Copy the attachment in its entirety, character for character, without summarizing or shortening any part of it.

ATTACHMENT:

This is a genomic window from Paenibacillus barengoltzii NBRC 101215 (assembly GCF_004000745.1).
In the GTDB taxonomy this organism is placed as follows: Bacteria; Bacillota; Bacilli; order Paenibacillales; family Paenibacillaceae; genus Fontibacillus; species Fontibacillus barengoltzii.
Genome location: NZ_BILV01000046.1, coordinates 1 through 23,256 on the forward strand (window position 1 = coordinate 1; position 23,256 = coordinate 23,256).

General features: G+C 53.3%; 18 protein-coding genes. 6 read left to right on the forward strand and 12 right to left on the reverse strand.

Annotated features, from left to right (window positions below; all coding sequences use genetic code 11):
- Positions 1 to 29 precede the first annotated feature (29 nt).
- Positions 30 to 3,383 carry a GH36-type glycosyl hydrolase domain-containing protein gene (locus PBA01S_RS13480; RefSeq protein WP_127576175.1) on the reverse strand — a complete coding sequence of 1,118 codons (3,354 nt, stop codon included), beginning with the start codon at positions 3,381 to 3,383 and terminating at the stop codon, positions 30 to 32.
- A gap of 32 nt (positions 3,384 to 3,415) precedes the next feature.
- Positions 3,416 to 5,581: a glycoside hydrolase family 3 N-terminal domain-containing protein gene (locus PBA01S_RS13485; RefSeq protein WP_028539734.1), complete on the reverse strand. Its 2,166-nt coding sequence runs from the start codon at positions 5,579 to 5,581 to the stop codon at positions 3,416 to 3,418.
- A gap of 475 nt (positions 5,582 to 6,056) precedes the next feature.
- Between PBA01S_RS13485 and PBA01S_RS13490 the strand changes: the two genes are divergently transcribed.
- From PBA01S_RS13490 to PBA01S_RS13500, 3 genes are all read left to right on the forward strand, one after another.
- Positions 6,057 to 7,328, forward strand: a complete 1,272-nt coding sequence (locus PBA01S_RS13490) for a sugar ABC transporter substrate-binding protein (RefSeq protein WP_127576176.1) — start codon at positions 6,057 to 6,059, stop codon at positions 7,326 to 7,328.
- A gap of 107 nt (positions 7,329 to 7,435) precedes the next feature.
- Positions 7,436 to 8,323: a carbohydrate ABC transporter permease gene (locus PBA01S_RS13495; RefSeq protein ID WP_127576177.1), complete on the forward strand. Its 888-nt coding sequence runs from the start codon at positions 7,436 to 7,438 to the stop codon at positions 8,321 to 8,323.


This is a genomic window from Paenibacillus barengoltzii NBRC 101215 (assembly GCF_004000745.1).
In the GTDB taxonomy this organism is placed as follows: Bacteria; Bacillota; Bacilli; order Paenibacillales; family Paenibacillaceae; genus Fontibacillus; species Fontibacillus barengoltzii.
Genome location: NZ_BILV01000046.1, coordinates 1 through 23,256 on the forward strand (window position 1 = coordinate 1; position 23,256 = coordinate 23,256).

General features: G+C 53.3%; 18 protein-coding genes. 6 read left to right on the forward strand and 12 right to left on the reverse strand.

Annotated features, from left to right (window positions below; all coding sequences use genetic code 11):
- Positions 1 to 29 precede the first annotated feature (29 nt).
- Positions 30 to 3,383 carry a GH36-type glycosyl hydrolase domain-containing protein gene (locus PBA01S_RS13480; RefSeq protein WP_127576175.1) on the reverse strand — a complete coding sequence of 1,118 codons (3,354 nt, stop codon included), beginning with the start codon at positions 3,381 to 3,383 and terminating at the stop codon, positions 30 to 32.
- A gap of 32 nt (positions 3,384 to 3,415) precedes the next feature.
- Positions 3,416 to 5,581: a glycoside hydrolase family 3 N-terminal domain-containing protein gene (locus PBA01S_RS13485; RefSeq protein WP_028539734.1), complete on the reverse strand. Its 2,166-nt coding sequence runs from the start codon at positions 5,579 to 5,581 to the stop codon at positions 3,416 to 3,418.
- A gap of 475 nt (positions 5,582 to 6,056) precedes the next feature.
- Between PBA01S_RS13485 and PBA01S_RS13490 the strand changes: the two genes are divergently transcribed.
- From PBA01S_RS13490 to PBA01S_RS13500, 3 genes are all read left to right on the forward strand, one after another.
- Positions 6,057 to 7,328, forward strand: a complete 1,272-nt coding sequence (locus PBA01S_RS13490) for a sugar ABC transporter substrate-binding protein (RefSeq protein WP_127576176.1) — start codon at positions 6,057 to 6,059, stop codon at positions 7,326 to 7,328.
- A gap of 107 nt (positions 7,329 to 7,435) precedes the next feature.
- Positions 7,436 to 8,323: a carbohydrate ABC transporter permease gene (locus PBA01S_RS13495; RefSeq protein ID WP_127576177.1), complete on the forward strand. Its 888-nt coding sequence runs from the start codon at positions 7,436 to 7,438 to the stop codon at positions 8,321 to 8,323.